Essay link: The Band Aid Rip
A recent blog entry post has been circling the interwebs and I have seen it forwarded on and on through my different sets of expat circles and communities. The author speaks about how the expat relocation must be dealt with like a band-aid removal. Whether it be fast and quick or slow and careful, it is always painful. After reading it through a few times something felt unsettling about it. I had to ask, but where is the wound?
What was this bandaid covering? What wound did she acquire in the first place that required her to put a friendship bandage over herself?
I pondered this thought for quite sometime over lunch today and think I’ve dug deep enough into my iPad screen as well as myself. I feel for Ms. Catherine and her pains but I see an inherent issue in expatica too. The wound is within ourselves and our own insecurity.
“…I’ve become just as hardened. I’ve closed ranks – not to be elitist, simply to self protect. I find I now align myself primarily with “lifers”- expats who are here for the long, long haul. Hypocrisy, irony… the lines are too blurred for me to distinguish between them…”
I champion her ability to open-up and admit these inner feelings but I challenge current or future expat women to straighten their posture, stay positive and rise above this rationale.
Having lived in four different places in the past 4 years I too know the psychological toll that constantly picking up and moving with your children can do to a gal. But I challenge her and everyone who sympathized with her essay to think less inwardly and think more outwardly towards “them”; “them” being the others.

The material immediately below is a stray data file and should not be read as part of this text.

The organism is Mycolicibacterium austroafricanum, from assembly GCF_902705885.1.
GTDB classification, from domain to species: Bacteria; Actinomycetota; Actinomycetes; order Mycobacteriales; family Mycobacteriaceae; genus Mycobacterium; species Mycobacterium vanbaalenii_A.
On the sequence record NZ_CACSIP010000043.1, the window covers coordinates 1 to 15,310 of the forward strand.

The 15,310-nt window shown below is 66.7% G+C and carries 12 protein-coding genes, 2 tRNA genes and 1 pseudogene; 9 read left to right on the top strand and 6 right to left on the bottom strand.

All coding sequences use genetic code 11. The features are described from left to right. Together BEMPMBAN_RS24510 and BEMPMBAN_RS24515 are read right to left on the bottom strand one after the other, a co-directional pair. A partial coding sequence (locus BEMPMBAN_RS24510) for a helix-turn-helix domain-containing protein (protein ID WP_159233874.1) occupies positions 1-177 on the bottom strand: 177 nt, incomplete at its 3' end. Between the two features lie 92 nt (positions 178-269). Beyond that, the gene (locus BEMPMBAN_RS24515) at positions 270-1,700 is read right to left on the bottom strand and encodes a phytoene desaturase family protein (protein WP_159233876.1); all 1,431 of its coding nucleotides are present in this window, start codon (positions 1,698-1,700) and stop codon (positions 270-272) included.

Not inviting people into your circle simply due to fear of being hurt totally goes against the reason we ladies picked up and decided to do this whole expat adventure anyway! Any woman who has been expated will be able to tell you about her first chapter upon arrival. Getting thrown back into high school and being the girl with new braces and a bad haircut has never been so painful. Exposed and terrified the tendency is to revert to survival mode and join a pack. Seek out the alphas and scrounge for acceptance. Alphas tend to be the ones who have been around the longest but also tend to be the most hardened as she freely admits. I’m here to say, don’t do that.
Don’t reject or keep potential new friends at arms length because you don’t know what is in it for you. When is the last time you talked to someone you didn’t know? Someone of a different mother tongue, someone of a different religion, someone with a different skin tone? Today? Yesterday? or “um….”? When is the last time you invited a new child over for a play date instead of the same rotation of children? You know those new boys and girls in the class this year? They want to get into a circle too, they want to go on trips and be invited to birthday parties just as desperately as you did as soon as you arrived.
Exclusivity breeds nothing but pain. Rejecting new people or new environments based on fear or shoe style shows our children that the openness and welcoming garble we keep throwing at them should be done only as you say, not as you do. Go ahead, invite someone different on a lunch date. See the woman standing in the corner at school pick up taping away at her phone, do you know her name or have you already decided she is not worth your time. When you open yourself, your circle, your Facebook front, your clique and your children to inclusivity you will find the pain of leaving isn’t as painful for you or for them. There were no wounds to put a bandaid over in the first place. Leaving is hard, we can all agree with that. However, the next step is there and ready for you, if you enter it while looking backwards you may miss out on some really great people…some great people who may simply choose to wear flip flops.